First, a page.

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Cafe In Australia Under Fire, Accused Of Employing Children And Promoting Child Labour

The New South Wales government is reportedly considering making the minimum age to work 15 or 13 for "light work," with certain exemptions for kids under 13.

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Digital Desk

Image: Unspalsh

There has been outrage over reports that a small-town cafe in New South Wales, Australia, hires kids as young as 11, according to The Guardian. It is noteworthy that the kids receive reward wages for doing the dishes, making jams and relishes, and serving clients. In New South Wales, there is no set minimum age for employment, although applicants for tax file numbers must be at least 11 years old.

The announcement coincides with calls for a national minimum age for child labour. The government is reportedly considering making the minimum age to work 15 or 13 for "light work," with certain exemptions for kids under 13. Notably, the Australian Broadcasting Corporation (ABC) recently covered a cafe with 100 employees, the majority of which are young people in their school years. 

'We needed to build our team from the ground up', say the cafe owners

Huw and Juliet Robb, the proprietors of Long Track Pantry in the small Australian town of Jugiong, claimed that they had a hiring problem when they first launched the cafe a few years ago. Staffing the industrial kitchen was difficult because the town only has 200 residents. "We realised we were unlikely to attract skills and talent out of the city into a regional place like Jugiong, so we needed to build our team from the ground up," Robb told ABC News.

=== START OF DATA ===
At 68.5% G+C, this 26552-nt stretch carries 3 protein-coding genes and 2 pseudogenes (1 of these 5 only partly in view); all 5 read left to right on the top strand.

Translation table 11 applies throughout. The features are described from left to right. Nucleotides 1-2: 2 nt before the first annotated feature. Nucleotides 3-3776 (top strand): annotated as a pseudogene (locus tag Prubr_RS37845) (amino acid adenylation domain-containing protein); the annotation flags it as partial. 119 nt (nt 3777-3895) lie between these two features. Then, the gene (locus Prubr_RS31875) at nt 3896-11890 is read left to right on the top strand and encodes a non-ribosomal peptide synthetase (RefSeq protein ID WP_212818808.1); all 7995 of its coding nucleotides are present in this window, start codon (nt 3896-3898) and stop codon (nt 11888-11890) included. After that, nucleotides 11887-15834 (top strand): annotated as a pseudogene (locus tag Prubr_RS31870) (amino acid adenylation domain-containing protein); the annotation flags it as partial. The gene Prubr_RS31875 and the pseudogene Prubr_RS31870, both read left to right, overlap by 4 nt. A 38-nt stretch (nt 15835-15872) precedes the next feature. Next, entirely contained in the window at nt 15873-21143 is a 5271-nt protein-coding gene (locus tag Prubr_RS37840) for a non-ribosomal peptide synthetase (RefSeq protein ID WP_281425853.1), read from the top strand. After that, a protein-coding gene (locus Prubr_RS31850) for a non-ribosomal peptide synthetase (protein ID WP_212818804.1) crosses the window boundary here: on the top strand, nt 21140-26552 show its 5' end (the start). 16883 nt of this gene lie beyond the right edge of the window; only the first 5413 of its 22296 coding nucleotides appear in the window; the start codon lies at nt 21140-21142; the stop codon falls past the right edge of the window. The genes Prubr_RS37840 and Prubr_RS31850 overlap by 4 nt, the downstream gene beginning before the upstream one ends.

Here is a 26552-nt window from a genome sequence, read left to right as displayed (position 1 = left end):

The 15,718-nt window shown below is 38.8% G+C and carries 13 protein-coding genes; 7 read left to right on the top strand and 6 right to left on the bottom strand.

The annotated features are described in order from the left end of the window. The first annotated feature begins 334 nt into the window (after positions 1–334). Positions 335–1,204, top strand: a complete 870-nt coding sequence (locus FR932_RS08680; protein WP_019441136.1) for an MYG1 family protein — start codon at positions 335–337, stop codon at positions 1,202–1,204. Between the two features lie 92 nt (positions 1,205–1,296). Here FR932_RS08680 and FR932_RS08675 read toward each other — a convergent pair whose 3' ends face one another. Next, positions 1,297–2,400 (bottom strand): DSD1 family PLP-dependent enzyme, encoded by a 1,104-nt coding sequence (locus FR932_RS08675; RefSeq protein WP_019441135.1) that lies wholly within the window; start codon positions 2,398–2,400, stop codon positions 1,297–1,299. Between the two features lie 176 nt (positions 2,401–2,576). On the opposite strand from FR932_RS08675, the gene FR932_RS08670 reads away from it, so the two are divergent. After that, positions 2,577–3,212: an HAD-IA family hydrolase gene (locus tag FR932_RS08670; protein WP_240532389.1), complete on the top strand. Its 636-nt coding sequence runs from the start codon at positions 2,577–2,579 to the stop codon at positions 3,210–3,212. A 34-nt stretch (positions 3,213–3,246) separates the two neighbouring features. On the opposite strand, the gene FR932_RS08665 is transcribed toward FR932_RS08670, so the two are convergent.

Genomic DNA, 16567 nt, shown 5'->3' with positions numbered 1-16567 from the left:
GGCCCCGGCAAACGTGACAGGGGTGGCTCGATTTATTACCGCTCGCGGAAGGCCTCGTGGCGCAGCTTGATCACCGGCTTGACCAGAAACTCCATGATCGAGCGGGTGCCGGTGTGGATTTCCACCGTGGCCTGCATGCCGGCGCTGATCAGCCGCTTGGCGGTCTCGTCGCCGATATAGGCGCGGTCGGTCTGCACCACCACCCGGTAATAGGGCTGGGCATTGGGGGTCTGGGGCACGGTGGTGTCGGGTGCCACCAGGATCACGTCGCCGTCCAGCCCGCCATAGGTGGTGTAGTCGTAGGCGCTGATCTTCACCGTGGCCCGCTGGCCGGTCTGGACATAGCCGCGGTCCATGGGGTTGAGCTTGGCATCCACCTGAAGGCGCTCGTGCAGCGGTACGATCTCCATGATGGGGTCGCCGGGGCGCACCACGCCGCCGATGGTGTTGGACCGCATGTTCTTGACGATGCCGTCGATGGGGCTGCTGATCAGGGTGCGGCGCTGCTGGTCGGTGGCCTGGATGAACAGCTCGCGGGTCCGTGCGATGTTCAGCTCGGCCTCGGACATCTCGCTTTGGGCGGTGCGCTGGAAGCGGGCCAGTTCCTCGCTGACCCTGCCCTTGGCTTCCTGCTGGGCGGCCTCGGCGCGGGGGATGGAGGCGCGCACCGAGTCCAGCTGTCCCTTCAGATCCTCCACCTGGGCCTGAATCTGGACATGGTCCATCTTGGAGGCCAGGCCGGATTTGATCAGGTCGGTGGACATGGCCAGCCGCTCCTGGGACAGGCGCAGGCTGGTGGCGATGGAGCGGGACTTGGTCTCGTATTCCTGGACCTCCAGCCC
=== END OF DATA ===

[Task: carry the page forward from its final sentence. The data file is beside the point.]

Several people on social media defended the cafe and claimed that the children were being paid award wages, while others attacked the decision. It is noteworthy that many states and regions in the nation have laws and procedures in place to discourage child labour, some of which do not specify a minimum age, The Guardian reported. 

One user who has been a frequent visitor to the cafe slammed the cafe's decision to hire children. She tweeted, "Understandably, I've stopped at this cafe and purchased many of their products. Blissfully unaware that I'm supporting child labour. [Long Track Pantry in Jugiong employing 11 yr olds in their kitchens.]"

Another user supported the decision of the cafe to hire children and praised the cafe by calling it a "fantastic enterprise." He tweeted, "Yay! This is common sense challenging political correctness: we need more of it. I got my first job when I was 9, and it was a great learning experience. The Long Track Pantry is a fantastic enterprise: good to see these kids becoming part of it."

2,14,500 minors under the age of 15 were discovered to be legally employed in June of last year, according to a survey on employment and workplace relations. The International Labour Organization (ILO) convention on the minimum age for admission to employment was recommended for ratification by Australia in March by a legislative committee, according to The Guardian. 

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